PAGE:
When water is heated in the earth’s bowels and emerges from the earth’s crust, it forms a hot spring. Chris Mugasha visited Kitagata Hot Springs, the most sought after in Uganda and experienced this magnificent work of nature first-hand
There are breathtaking views of panoramic hills and valleys and serene green vegetation as you approach Kitagata Hot Springs.
On reaching the site, especially in the evenings, one wonders whether it is a market, for there is an immense crowd of humanity congregated here.
But the half-naked people sitting on rocks as they enjoy the natural warm water are here to relish one of Uganda’s gifts of nature. This place attracts over hundreds of people daily.
At Kitagata Hot Springs, women and children have their own zone, while men have a separate section to themselves. The hot springs are made up of two sections: one side has water hot enough to prepare porridge or an egg, while another side has warm water.
Many stories have been told about Kitagata Hot Springs, but the most popular belief is that it has healing powers. There are two hot springs adjacent to each other. According to the locals, one of the springs is known as Ekyomugabe, because it was used by the former king (Omugabe) of Ankole.
The spring with healing powers is named after Mulago Hospital.
The hot springs also attract tourists, drawing many to experience the natural phenomenon of a hot spring.
The writer relaxing in the hot springs
Hot spring science
In physical sciences, there is an explanation for the hot springs in the volcanic system around this area. Beneath the surface in areas like Kitagata, there is heat from hot rocks or even magma way below the surface. When it comes into contact with any water above the ground, it heats it, leading to hot springs.
The water on the surface seeps through cracks in the earth and results in steam. Sometimes, the water is heated to boiling point.
Any proven healing properties from the water could be from the mineral components found in the rocks, or from the heat (for instance acting on swollen joints) or from the relaxation and other pyscho-therapeutic effects.
The people visit this place for different reasons. But most of them are here for the healing. Others are here for leisure and to have a glimpse of God’s wonders.
Men living in the neighbourhood of this resource need not quarrel with their wives over issues of warm water for bathing, as most of them come to dip in the pools after work.
Those who do not want to bathe on the scene, come with jerrycans to take hot water back home. People gather at Kitagata Hot Springs from dawn to midnight, and even up to morning, allowing the benefits of the mineral-rich waters to soothe them.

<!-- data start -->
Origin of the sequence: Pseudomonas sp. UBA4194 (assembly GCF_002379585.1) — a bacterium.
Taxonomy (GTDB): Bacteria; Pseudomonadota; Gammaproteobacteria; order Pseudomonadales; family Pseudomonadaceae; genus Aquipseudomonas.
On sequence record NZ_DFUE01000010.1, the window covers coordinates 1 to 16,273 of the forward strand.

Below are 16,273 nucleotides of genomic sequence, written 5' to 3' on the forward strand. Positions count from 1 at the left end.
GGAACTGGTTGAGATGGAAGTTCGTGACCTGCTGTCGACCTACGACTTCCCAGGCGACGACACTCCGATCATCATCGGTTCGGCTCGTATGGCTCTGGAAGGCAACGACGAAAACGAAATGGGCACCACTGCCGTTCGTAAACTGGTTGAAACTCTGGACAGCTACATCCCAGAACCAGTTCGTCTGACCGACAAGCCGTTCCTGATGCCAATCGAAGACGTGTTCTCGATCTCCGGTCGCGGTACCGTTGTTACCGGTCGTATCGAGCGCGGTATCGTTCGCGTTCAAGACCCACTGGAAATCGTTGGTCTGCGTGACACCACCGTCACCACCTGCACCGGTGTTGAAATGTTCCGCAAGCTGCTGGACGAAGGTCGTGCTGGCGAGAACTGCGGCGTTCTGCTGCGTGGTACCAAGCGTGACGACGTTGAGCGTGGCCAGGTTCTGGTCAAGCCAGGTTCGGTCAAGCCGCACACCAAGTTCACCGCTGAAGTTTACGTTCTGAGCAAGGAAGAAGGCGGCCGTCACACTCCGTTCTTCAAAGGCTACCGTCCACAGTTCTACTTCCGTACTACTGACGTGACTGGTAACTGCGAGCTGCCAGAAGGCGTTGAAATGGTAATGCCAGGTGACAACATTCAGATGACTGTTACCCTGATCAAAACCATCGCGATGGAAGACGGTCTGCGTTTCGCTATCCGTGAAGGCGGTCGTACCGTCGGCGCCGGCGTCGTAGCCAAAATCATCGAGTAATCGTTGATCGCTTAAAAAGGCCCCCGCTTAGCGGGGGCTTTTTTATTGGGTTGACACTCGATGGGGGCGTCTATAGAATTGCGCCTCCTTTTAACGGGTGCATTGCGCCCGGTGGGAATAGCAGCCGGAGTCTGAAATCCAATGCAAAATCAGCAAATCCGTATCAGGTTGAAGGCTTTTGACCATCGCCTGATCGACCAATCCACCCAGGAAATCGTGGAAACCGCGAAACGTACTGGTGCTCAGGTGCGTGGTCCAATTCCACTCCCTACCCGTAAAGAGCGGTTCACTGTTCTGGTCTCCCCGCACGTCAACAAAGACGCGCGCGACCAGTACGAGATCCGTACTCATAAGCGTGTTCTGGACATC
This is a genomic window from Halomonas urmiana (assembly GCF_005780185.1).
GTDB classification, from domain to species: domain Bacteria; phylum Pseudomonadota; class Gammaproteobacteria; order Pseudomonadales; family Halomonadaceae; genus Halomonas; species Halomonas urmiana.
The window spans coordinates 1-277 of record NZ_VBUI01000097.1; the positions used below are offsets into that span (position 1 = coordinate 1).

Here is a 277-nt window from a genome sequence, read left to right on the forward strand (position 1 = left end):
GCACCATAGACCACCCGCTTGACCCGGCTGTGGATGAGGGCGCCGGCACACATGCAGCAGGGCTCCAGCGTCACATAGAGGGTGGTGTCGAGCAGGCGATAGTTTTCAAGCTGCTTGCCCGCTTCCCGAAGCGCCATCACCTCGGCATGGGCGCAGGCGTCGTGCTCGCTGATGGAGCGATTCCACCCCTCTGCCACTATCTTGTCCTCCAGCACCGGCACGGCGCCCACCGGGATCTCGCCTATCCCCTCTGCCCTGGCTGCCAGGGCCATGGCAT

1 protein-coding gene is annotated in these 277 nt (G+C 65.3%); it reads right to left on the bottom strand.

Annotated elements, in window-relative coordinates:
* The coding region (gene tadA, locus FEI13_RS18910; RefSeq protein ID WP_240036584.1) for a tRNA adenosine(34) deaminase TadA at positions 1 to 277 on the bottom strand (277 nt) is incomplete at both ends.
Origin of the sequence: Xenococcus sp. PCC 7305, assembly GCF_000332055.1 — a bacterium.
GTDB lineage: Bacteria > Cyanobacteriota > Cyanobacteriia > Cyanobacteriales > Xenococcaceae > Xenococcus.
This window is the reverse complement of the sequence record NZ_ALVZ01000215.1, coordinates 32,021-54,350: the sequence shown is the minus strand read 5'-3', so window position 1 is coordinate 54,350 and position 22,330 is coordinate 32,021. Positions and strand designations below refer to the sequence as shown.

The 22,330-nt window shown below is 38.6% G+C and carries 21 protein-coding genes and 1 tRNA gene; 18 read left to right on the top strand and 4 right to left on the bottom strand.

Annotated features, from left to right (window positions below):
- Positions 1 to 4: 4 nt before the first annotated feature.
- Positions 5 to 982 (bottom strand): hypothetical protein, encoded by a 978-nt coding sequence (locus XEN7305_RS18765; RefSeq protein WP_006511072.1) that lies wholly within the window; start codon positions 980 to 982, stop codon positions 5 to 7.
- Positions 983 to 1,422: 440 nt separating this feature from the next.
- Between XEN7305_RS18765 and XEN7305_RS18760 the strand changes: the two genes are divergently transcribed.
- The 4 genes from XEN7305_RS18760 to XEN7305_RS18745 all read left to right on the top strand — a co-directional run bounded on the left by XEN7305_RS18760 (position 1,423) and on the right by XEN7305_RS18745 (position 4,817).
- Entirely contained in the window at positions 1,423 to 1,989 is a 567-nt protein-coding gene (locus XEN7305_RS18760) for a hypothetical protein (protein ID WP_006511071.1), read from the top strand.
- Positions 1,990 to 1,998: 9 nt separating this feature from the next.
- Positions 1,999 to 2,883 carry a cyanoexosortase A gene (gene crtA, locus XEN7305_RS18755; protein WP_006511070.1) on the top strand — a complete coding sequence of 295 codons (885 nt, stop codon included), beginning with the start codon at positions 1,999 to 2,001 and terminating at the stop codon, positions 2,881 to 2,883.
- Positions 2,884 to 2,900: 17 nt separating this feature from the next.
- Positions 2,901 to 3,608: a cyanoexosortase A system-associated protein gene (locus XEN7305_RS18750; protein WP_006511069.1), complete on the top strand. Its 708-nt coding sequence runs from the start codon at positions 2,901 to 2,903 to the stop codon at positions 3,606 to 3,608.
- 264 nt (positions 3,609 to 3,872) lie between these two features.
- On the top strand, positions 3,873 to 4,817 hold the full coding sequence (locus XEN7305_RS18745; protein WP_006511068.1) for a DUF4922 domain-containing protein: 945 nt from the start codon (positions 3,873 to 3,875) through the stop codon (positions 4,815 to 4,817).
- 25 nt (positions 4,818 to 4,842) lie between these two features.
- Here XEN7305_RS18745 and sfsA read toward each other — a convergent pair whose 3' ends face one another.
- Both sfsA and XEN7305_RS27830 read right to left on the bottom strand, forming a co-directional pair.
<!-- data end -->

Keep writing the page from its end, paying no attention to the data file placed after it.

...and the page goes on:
Urban dwellers may boast steam baths and saunas, but after relaxing in the waters of Kitagata Hot Springs, one would have a completely different story to tell.
“Unlike the steam baths in towns, when I visit Kitagata Hot Springs, I relax in the natural warm water and, after that, I enjoy a good sleep,” says Davids Nuwahereza.
Like Nuwahereza, many people from all corners of the western region give testimonies of how they have been healed after dipping in Kitagata Hot Springs. Patience Kyogabeirwe, 45, says the hot springs have cured her of many ailments since her childhood, especially wounds, skin rashes and joint pains.
This was all the encouragement I needed. I decided to give it a try and take a dip. Undressing in public felt funny since there is no dressing/changing room. But it is normal here and nobody laughs at you. By the time I got out of the water, I felt fresh and relaxed.
A guide shows the effects of flooding
Kitagata Hot Springs have a lot of potential in terms of attracting tourists, as they have a strategic location. But little is being done to promote them.
Unlike Uganda’s national parks where entrance fees are set, at Kitagata Hot Springs, it is free entry and exit. Some tourists inquire about the cost for using the hot springs, or how much they should pay to tour the area, only to be told: “It is up to you.”
Nazario Bishanga, the overseer of the hot springs, explains that authorities once attempted to set entrance fees, but the area residents, especially those with health problems, opposed the move on grounds that they cannot charge people to access a natural gift from God. This has made it difficult to develop the hot springs so that they can tap money, especially from international tourists.
“It (Kitagata Hot Spring) would be generating a lot of revenue, both for the sub-county and households, and would expose the district to the outside world,” Bishanga says.
Students from secondary and primary schools, universities and other institutions visit the place for study purposes. Also, since this is a gathering point, those interested in disseminating information target the evening hours to communicate their messages to a big number of people.
A group tours the hot springs
Currently, climate change worries the locals. They have noticed that when it rains, River Ngaromwenda, the river that supplies water to the springs, floods and the springs become tepid.
Another interference in this pristine corner of nature has been the construction of Ishaka-Kitagata-Kagamba road, which locals claim tampered with the hot spring’s water system after the water system in Keitajonjo wetland was diverted during construction.
Locals urge the authorities to pay more attention to Kitagata Hot Springs, which need to be preserved. For instance, given that some leave the site in the night, electricity should be extended to the site to improve security.
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